Still, the STOXX 600 marked small gains for the week, having dropped for the past three sessions as investor concern grew over rising inflation and a rocky COVID-19 vaccine rollout.
But basic resources stocks outpaced their peers this week with a 7% jump, as improving industrial activity across the globe drove up commodity prices.
“This week’s slightly adverse price action has all the hallmarks of a loss of momentum temporarily and not a structural turn,” said Jeffrey Halley, senior market analyst at OANDA.
“There is not a major central bank in the world thinking about taking their foot off the monetary spigot, except perhaps China. (Markets) will remain awash in zero percent central bank money through all of 2021 (and) a lot of that will head to the equity market.”
Minutes of the European Central Bank’s January meeting, released on Thursday, showed policymakers expressed fresh concerns over the euro’s strength but appeared relaxed over the recent rise in government bond yields.
The bank’s relaxed stance was justified by the euro zone economy requiring continued monetary and fiscal support, as evidenced by a contraction in the bloc’s dominant services industry in February.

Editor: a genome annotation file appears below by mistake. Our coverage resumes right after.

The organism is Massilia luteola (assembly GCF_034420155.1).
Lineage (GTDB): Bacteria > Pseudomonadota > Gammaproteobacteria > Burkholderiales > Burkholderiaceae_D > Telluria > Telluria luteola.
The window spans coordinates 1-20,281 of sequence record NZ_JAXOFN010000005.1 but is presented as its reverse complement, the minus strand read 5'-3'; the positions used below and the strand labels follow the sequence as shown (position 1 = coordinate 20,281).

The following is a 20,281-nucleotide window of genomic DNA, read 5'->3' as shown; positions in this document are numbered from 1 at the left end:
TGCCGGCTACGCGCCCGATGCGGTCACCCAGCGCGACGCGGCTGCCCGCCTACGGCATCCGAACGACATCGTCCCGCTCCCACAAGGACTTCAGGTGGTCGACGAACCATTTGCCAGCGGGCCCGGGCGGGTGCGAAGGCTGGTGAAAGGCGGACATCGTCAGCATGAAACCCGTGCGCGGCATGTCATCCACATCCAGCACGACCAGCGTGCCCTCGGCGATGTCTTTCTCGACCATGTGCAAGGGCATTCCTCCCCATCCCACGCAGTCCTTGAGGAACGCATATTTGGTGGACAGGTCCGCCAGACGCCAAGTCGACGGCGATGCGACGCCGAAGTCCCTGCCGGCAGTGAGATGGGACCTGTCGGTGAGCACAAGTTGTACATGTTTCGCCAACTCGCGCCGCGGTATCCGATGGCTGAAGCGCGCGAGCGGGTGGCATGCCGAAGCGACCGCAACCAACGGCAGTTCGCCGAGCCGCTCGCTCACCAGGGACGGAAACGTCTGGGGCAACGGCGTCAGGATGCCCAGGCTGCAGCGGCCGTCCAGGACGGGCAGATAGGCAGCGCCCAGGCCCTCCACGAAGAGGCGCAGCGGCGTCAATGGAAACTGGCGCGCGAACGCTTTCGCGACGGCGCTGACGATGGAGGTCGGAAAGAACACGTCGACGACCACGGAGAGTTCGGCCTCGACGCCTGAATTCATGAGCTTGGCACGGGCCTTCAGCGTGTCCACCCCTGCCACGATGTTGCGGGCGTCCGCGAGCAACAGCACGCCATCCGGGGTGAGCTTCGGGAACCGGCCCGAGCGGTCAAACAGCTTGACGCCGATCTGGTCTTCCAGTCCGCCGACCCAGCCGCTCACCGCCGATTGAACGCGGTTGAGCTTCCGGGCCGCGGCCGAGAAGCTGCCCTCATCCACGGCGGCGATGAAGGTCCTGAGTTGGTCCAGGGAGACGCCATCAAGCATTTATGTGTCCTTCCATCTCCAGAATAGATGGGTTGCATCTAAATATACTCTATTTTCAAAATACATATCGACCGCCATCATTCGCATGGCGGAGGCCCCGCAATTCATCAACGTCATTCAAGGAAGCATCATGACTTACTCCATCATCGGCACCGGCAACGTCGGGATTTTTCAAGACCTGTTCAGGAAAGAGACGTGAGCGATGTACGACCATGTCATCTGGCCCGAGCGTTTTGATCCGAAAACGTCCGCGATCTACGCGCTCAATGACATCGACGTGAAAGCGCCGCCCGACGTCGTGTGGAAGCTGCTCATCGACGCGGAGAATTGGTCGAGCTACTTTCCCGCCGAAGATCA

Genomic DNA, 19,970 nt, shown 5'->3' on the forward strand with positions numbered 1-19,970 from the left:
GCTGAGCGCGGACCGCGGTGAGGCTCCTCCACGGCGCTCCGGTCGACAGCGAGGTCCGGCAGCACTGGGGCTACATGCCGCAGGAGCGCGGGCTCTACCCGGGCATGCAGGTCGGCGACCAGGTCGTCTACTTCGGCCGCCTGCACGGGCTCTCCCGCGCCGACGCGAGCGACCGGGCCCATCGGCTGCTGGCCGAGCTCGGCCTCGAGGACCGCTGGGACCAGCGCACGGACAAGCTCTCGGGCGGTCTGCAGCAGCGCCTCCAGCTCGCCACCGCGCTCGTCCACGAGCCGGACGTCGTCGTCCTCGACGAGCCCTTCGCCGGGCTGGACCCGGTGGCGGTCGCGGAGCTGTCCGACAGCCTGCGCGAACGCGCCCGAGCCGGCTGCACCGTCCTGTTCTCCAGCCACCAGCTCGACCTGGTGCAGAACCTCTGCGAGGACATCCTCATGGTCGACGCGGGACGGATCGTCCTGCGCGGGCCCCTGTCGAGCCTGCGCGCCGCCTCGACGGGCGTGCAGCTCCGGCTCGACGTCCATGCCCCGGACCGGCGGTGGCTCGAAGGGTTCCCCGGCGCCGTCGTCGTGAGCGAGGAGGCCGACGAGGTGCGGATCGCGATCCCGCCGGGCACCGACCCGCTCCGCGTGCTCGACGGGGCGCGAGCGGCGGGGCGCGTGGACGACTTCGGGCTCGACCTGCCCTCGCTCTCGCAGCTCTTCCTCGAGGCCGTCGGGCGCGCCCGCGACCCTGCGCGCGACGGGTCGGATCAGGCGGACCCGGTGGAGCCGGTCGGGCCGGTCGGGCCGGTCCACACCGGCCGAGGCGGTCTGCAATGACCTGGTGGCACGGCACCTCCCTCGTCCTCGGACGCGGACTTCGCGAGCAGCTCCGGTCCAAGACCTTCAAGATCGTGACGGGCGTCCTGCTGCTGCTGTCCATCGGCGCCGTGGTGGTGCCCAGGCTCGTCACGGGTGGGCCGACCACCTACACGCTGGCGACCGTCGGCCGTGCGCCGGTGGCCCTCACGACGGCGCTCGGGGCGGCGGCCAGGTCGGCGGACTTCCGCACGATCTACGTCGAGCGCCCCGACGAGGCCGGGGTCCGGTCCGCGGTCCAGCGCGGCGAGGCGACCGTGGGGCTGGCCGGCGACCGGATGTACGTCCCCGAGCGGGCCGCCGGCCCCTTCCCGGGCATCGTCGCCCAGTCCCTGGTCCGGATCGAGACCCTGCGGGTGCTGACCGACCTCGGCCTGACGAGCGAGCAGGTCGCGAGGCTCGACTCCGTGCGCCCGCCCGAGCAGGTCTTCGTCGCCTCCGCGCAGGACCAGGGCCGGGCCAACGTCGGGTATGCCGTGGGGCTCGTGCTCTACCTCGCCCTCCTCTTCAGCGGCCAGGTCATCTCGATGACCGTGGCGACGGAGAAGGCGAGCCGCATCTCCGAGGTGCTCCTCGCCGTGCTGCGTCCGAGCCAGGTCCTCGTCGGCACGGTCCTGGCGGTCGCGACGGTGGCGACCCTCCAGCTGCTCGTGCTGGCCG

The STOXX 600 has rebounded more than 50% since crashing to multi-year lows in March 2020, with hopes of a global economic rebound this year sparking demand for sectors such as energy, mining, banks and industrial goods.
London’s FTSE 100 lagged regional bourses on Friday due to a slump in January retail sales and as the pound jumped to its highest against the dollar in nearly three years. [.L] [GBP/]
French carmaker Renault tumbled more than 4% after posting a record annual loss of 8 billion euros ($9.68 billion), while food group Danone and German insurer Allianz rose following upbeat trading forecasts.
(Reporting by Sagarika Jaisinghani in Bengaluru; Editing by Sriraj Kalluvila and Shailesh Kuber)